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How and when do we pray?

by | Feb 6, 2013 | Blog, Community, Mission, Redemption, Worship

A guest post by Bubba Hines…

Read What is Prayer? Why Pray? and Does God always answer prayer?

How Do We Pray?

There is no set way to pray. Prayer is an integral part of our relationship with God and therefore we are free to talk to Him as we wish. God is not interested in hearing us repeat meaningless words; He wants to hear us express what is on our hearts. Having said that, some people find it helpful to have a pattern for prayer. For some years I used the mnemonic ACTS.

ACTS Acrostic


The A stands for adoration. That is praising God for who He is and what He has done.


The C stands for confession. This is where we ask God’s forgiveness for anything we have done wrong.


The T stands for thanksgiving. This is were we thank God for all he has done in our life.


The S stands for supplication. This is where we ask God to act on our behalf, on behalf of friends, and for others.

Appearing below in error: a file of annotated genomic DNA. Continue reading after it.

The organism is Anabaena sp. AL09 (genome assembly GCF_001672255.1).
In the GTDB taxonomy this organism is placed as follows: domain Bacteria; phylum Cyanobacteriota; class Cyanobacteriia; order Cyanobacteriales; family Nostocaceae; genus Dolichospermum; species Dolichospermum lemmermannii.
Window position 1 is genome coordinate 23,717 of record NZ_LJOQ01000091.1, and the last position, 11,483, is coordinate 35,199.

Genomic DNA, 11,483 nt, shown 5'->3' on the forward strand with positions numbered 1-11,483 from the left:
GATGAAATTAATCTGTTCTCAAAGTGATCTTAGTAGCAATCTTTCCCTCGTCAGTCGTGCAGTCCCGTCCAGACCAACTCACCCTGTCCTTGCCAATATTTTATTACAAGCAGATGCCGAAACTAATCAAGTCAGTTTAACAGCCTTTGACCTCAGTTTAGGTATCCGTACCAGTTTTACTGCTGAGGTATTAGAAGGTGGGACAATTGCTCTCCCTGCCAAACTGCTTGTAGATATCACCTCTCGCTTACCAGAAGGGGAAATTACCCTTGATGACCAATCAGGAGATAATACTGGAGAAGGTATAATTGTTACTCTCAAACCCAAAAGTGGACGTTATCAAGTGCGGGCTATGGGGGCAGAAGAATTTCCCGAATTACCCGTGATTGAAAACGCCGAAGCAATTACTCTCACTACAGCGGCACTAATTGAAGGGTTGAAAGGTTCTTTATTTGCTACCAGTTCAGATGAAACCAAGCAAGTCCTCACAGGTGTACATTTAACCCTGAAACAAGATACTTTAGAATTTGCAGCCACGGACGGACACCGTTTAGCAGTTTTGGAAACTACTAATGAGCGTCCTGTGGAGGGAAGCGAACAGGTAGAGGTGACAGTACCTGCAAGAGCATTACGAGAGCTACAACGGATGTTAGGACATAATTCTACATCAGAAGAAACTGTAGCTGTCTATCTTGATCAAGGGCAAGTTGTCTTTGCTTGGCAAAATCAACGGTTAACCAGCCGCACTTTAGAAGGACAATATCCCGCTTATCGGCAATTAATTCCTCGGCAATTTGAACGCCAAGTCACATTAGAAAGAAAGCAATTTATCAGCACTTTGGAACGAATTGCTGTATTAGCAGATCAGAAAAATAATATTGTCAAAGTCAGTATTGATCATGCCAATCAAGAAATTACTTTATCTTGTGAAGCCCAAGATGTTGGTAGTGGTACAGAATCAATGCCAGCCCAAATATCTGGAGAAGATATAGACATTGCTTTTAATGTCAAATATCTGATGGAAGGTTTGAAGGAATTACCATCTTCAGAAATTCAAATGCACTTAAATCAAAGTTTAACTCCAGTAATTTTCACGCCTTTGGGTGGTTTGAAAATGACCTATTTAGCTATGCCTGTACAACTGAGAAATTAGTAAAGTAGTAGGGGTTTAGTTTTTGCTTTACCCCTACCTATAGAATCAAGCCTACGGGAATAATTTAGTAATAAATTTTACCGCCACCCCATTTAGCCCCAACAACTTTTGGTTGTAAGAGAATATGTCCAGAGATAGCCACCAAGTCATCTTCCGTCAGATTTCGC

Model of the Lord’s Prayer (Matthew 6:9-13)

Additionally, some people follow the pattern of the Lord’s prayer.

“Our Father in Heaven” (vs. 9)

We have already discussed earlier what this means. Under this element of the Lord’s Prayer I would spend time thanking God for who He is and for my relationship with Him and for the ways in which He has answered prayers.

“Hallowed be Your name” (vs. 9)

In Hebrew someone’s name signified a revelation of that person’s character. To pray that God’s name be hallowed is to pray that He be honored. When we look around the world today we see that God’s name is being dishonored. We should start by praying that God’s name is honored in our own lives, in our church, and in the society around us.

“Your kingdom come” (vs. 10)

God’s kingdom is His rule and reign. That will be complete when Jesus comes again. But this kingdom broke into history when Jesus came for the first time. Jesus demonstrated this presence of God’s kingdom in His own ministry. When we pray, “Your kingdom come” we are praying for God’s rule and reign to come both in the future and in the present. It includes praying for people to be converted, healed, set free from evil, filled with the Spirit, and given gifts of the Spirit, in order that we may together serve and obey the King.